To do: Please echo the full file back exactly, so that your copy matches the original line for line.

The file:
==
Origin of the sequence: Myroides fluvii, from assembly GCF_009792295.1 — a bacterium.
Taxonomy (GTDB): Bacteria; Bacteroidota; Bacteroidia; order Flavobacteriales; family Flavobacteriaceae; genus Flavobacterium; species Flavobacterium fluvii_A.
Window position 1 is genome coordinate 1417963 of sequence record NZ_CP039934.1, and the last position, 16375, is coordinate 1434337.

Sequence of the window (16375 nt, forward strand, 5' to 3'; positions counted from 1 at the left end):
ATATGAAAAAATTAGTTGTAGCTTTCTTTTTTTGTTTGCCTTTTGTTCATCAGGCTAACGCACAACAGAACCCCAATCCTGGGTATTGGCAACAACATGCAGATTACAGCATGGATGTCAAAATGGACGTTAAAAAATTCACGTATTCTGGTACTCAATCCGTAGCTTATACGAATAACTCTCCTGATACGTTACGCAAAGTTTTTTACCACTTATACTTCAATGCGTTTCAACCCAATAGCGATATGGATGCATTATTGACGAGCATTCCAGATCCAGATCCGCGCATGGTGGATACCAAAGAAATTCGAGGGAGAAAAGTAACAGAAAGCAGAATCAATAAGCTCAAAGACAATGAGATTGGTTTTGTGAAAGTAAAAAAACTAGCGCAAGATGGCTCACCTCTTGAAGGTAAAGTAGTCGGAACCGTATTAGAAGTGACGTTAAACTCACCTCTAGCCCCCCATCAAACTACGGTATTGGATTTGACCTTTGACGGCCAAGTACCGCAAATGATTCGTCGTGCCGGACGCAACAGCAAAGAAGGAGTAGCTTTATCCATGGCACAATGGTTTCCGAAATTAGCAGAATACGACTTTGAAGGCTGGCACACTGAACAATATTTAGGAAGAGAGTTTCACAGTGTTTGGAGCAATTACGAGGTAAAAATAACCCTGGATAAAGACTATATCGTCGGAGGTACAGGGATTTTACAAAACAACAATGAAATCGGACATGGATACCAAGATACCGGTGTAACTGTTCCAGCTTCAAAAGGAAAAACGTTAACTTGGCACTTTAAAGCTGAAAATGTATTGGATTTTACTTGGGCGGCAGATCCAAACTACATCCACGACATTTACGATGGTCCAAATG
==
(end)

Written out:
Origin of the sequence: Myroides fluvii, from assembly GCF_009792295.1 — a bacterium.
Taxonomy (GTDB): Bacteria; Bacteroidota; Bacteroidia; order Flavobacteriales; family Flavobacteriaceae; genus Flavobacterium; species Flavobacterium fluvii_A.
Window position 1 is genome coordinate 1417963 of sequence record NZ_CP039934.1, and the last position, 16375, is coordinate 1434337.

Sequence of the window (16375 nt, forward strand, 5' to 3'; positions counted from 1 at the left end):
ATATGAAAAAATTAGTTGTAGCTTTCTTTTTTTGTTTGCCTTTTGTTCATCAGGCTAACGCACAACAGAACCCCAATCCTGGGTATTGGCAACAACATGCAGATTACAGCATGGATGTCAAAATGGACGTTAAAAAATTCACGTATTCTGGTACTCAATCCGTAGCTTATACGAATAACTCTCCTGATACGTTACGCAAAGTTTTTTACCACTTATACTTCAATGCGTTTCAACCCAATAGCGATATGGATGCATTATTGACGAGCATTCCAGATCCAGATCCGCGCATGGTGGATACCAAAGAAATTCGAGGGAGAAAAGTAACAGAAAGCAGAATCAATAAGCTCAAAGACAATGAGATTGGTTTTGTGAAAGTAAAAAAACTAGCGCAAGATGGCTCACCTCTTGAAGGTAAAGTAGTCGGAACCGTATTAGAAGTGACGTTAAACTCACCTCTAGCCCCCCATCAAACTACGGTATTGGATTTGACCTTTGACGGCCAAGTACCGCAAATGATTCGTCGTGCCGGACGCAACAGCAAAGAAGGAGTAGCTTTATCCATGGCACAATGGTTTCCGAAATTAGCAGAATACGACTTTGAAGGCTGGCACACTGAACAATATTTAGGAAGAGAGTTTCACAGTGTTTGGAGCAATTACGAGGTAAAAATAACCCTGGATAAAGACTATATCGTCGGAGGTACAGGGATTTTACAAAACAACAATGAAATCGGACATGGATACCAAGATACCGGTGTAACTGTTCCAGCTTCAAAAGGAAAAACGTTAACTTGGCACTTTAAAGCTGAAAATGTATTGGATTTTACTTGGGCGGCAGATCCAAACTACATCCACGACATTTACGATGGTCCAAATG